Life in Plastic Is Not Fantastic

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To save the seas from tiny plastics, a business leader proposes that plastics producers self-regulate.

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Six miles underwater, at some of the deepest points of the oceans, crustaceans live in an other-worldly environment. Although unreachable by light, these crustaceans carry man-made plastics in their guts.

To address rising marine plastic pollution, philanthropist Andrew Forrest and a team of scientists last year proposed a voluntary industry initiative to encourage recycling plastic waste by making plastics production from fossil fuels more expensive. For simple and equitable administration, this initiative would only apply to manufacturers early in the plastics production chain. The initiative would also earmark some of the funds it raises to tackle plastic pollution challenges.

Each year, humans add about 17 billion pounds of plastic to the oceans. Marine plastic pollution runs the gamut from larger, visible items such as bottles to microplastics under 5 millimeters and even smaller nanoplastics under 1 micrometer—a thousandth of a millimeter. The Pacific Ocean now even features a giant garbage patch that environmentalists estimate covers about 620 thousand square miles, an area almost as large as Alaska.

Scholars estimate that global plastic pollution creates annually 2.2 trillion dollars of “environmental and social damage,” with the majority of this cost stemming from oceanic harm specifically.

For business leader and philanthropist Forrest, the biggest challenge in addressing these costs comes from their distributed nature. Rather than the plastics industry bearing the costs associated with their products, the costs fall upon a broad range of other parties worldwide.

For the plastics industry to assume these costs, Forrest proposes that manufacturers at the beginning of the plastics production chain pay a voluntary contribution to the initiative. These payments would facilitate the equitable distribution of a price premium across “the trillions of plastic items” consumers buy yearly and efforts to convert “plastic waste into a cashable commodity.”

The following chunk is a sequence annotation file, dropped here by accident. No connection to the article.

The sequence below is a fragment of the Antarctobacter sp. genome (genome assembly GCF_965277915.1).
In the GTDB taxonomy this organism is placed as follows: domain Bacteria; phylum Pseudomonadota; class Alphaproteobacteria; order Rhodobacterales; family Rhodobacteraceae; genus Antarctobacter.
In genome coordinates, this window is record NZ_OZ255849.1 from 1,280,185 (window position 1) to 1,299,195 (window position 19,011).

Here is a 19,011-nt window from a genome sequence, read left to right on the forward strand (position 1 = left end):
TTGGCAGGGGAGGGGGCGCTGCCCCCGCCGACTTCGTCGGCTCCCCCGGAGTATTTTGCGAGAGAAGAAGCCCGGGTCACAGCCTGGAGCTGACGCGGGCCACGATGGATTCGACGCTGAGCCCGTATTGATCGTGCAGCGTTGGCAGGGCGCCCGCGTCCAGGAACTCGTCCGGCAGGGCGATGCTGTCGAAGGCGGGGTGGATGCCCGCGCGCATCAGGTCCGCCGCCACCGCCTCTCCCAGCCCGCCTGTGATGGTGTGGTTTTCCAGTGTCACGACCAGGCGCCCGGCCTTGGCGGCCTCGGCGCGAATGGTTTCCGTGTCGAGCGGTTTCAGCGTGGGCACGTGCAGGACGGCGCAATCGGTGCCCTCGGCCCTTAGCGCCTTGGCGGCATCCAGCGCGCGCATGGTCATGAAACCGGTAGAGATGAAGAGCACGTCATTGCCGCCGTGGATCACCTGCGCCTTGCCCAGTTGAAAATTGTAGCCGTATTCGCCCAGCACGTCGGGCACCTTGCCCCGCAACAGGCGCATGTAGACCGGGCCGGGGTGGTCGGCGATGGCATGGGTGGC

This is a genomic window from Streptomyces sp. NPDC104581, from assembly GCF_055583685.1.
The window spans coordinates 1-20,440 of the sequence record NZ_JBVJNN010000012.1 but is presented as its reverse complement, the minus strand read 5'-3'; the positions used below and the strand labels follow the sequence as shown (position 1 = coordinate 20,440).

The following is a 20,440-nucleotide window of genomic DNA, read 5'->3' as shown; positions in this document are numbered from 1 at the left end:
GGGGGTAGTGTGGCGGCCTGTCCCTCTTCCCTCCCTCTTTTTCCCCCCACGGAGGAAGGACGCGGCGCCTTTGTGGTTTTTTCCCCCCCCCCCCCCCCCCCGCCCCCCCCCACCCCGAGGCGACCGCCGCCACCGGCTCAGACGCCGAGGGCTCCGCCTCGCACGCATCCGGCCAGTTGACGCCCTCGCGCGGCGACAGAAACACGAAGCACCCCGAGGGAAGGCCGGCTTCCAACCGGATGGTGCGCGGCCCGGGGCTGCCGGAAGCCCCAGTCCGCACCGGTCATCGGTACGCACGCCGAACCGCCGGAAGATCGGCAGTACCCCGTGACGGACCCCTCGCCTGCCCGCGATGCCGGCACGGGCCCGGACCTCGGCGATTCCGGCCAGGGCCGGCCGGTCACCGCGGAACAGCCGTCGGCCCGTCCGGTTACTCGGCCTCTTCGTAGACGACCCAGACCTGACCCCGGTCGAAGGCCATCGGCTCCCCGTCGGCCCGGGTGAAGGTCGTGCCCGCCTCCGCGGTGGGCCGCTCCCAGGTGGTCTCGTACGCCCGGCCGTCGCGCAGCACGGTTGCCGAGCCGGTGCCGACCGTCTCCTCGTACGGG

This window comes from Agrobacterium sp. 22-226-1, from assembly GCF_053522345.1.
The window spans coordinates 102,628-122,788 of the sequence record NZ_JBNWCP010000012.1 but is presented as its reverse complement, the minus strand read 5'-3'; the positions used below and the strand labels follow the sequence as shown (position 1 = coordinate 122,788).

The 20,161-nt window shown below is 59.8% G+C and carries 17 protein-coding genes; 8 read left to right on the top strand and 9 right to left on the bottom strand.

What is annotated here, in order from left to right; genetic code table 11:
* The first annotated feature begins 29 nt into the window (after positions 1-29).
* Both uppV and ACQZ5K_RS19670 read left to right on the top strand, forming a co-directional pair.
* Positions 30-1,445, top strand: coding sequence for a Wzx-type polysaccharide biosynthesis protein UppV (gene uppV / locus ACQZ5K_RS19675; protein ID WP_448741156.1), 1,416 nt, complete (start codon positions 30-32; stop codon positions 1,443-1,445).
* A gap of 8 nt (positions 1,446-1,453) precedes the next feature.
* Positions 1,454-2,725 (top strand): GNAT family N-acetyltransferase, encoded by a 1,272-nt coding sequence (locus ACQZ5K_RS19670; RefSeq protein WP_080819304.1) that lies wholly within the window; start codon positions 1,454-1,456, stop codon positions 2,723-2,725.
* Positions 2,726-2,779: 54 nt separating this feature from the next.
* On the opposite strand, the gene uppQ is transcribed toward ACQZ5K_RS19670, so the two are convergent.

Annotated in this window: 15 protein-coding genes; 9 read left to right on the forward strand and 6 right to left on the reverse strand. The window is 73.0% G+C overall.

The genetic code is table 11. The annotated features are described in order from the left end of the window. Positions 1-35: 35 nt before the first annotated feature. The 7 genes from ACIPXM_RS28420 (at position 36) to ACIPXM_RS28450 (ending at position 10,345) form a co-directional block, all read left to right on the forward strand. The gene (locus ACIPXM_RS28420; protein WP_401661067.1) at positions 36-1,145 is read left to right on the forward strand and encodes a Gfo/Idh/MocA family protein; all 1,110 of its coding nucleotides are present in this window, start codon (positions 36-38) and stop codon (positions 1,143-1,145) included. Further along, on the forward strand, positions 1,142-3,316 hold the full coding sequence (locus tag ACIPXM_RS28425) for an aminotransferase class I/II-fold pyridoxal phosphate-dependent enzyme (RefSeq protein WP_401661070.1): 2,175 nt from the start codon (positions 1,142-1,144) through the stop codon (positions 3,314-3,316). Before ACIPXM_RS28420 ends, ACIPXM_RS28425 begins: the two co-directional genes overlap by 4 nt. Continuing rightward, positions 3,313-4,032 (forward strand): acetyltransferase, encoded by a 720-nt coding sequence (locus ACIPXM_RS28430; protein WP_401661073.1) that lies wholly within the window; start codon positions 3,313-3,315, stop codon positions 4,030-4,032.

Because a kilogram of plastics costs approximately one dollar, he recommends a contribution of 20 cents to 5 dollars per kilogram varying by the difficulty of processing the particular plastic involved. Using a takeout cup of coffee as an example, Forrest estimates that the price increase for end consumers would only be 1 to 3 cents. Funds raised would support “investment in transformative technologies” and “environmental remediation.”

Forrest suggests that the industry should designate an organization to administer the process of collecting the fees and directing a global audit system to monitor the distribution of revenues generated.

Forrest argues that this contribution could shift plastics production from an economy that burns or trashes most plastic waste to a circular economy that recycles most plastics. Because the contribution would increase the cost of new plastics production relative to the cost of recycling plastic waste, cost considerations would motivate plastics producers to demand more recycled plastics.

The subsequent increased demand could spark a virtuous cycle of new technologies emerging for better recycling plastics that then further lower the costs of recycled plastic, kicking off a new round of motivation for improving recycling technologies. In addition, Forrest suggests that the contribution would directly support developing renewable processes by funding investment in such technologies.